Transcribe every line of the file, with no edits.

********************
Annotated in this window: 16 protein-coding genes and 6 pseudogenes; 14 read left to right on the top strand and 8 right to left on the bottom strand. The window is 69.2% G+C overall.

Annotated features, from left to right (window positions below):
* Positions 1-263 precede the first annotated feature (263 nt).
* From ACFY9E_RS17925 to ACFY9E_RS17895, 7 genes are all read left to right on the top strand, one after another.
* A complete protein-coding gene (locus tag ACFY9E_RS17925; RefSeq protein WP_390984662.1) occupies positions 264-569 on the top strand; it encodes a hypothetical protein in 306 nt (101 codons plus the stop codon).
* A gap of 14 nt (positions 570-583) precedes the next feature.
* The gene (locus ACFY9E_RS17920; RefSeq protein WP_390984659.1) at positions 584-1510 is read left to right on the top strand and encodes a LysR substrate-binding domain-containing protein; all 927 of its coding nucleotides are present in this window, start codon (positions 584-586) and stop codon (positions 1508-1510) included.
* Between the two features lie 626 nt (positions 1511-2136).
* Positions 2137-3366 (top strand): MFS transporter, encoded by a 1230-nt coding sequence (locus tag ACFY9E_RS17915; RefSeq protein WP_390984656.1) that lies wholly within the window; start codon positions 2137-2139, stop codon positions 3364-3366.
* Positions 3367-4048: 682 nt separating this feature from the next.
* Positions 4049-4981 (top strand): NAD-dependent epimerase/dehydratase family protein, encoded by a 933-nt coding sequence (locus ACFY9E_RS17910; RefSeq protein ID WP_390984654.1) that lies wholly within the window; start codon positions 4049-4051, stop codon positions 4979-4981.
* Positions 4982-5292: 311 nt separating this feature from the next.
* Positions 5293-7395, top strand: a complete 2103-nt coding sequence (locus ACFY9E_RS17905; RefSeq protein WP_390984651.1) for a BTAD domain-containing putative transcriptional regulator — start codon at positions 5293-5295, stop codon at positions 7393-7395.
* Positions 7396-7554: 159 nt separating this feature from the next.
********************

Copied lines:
Annotated in this window: 16 protein-coding genes and 6 pseudogenes; 14 read left to right on the top strand and 8 right to left on the bottom strand. The window is 69.2% G+C overall.

Annotated features, from left to right (window positions below):
* Positions 1-263 precede the first annotated feature (263 nt).
* From ACFY9E_RS17925 to ACFY9E_RS17895, 7 genes are all read left to right on the top strand, one after another.
* A complete protein-coding gene (locus tag ACFY9E_RS17925; RefSeq protein WP_390984662.1) occupies positions 264-569 on the top strand; it encodes a hypothetical protein in 306 nt (101 codons plus the stop codon).
* A gap of 14 nt (positions 570-583) precedes the next feature.
* The gene (locus ACFY9E_RS17920; RefSeq protein WP_390984659.1) at positions 584-1510 is read left to right on the top strand and encodes a LysR substrate-binding domain-containing protein; all 927 of its coding nucleotides are present in this window, start codon (positions 584-586) and stop codon (positions 1508-1510) included.
* Between the two features lie 626 nt (positions 1511-2136).
* Positions 2137-3366 (top strand): MFS transporter, encoded by a 1230-nt coding sequence (locus tag ACFY9E_RS17915; RefSeq protein WP_390984656.1) that lies wholly within the window; start codon positions 2137-2139, stop codon positions 3364-3366.
* Positions 3367-4048: 682 nt separating this feature from the next.
* Positions 4049-4981 (top strand): NAD-dependent epimerase/dehydratase family protein, encoded by a 933-nt coding sequence (locus ACFY9E_RS17910; RefSeq protein ID WP_390984654.1) that lies wholly within the window; start codon positions 4049-4051, stop codon positions 4979-4981.
* Positions 4982-5292: 311 nt separating this feature from the next.
* Positions 5293-7395, top strand: a complete 2103-nt coding sequence (locus ACFY9E_RS17905; RefSeq protein WP_390984651.1) for a BTAD domain-containing putative transcriptional regulator — start codon at positions 5293-5295, stop codon at positions 7393-7395.
* Positions 7396-7554: 159 nt separating this feature from the next.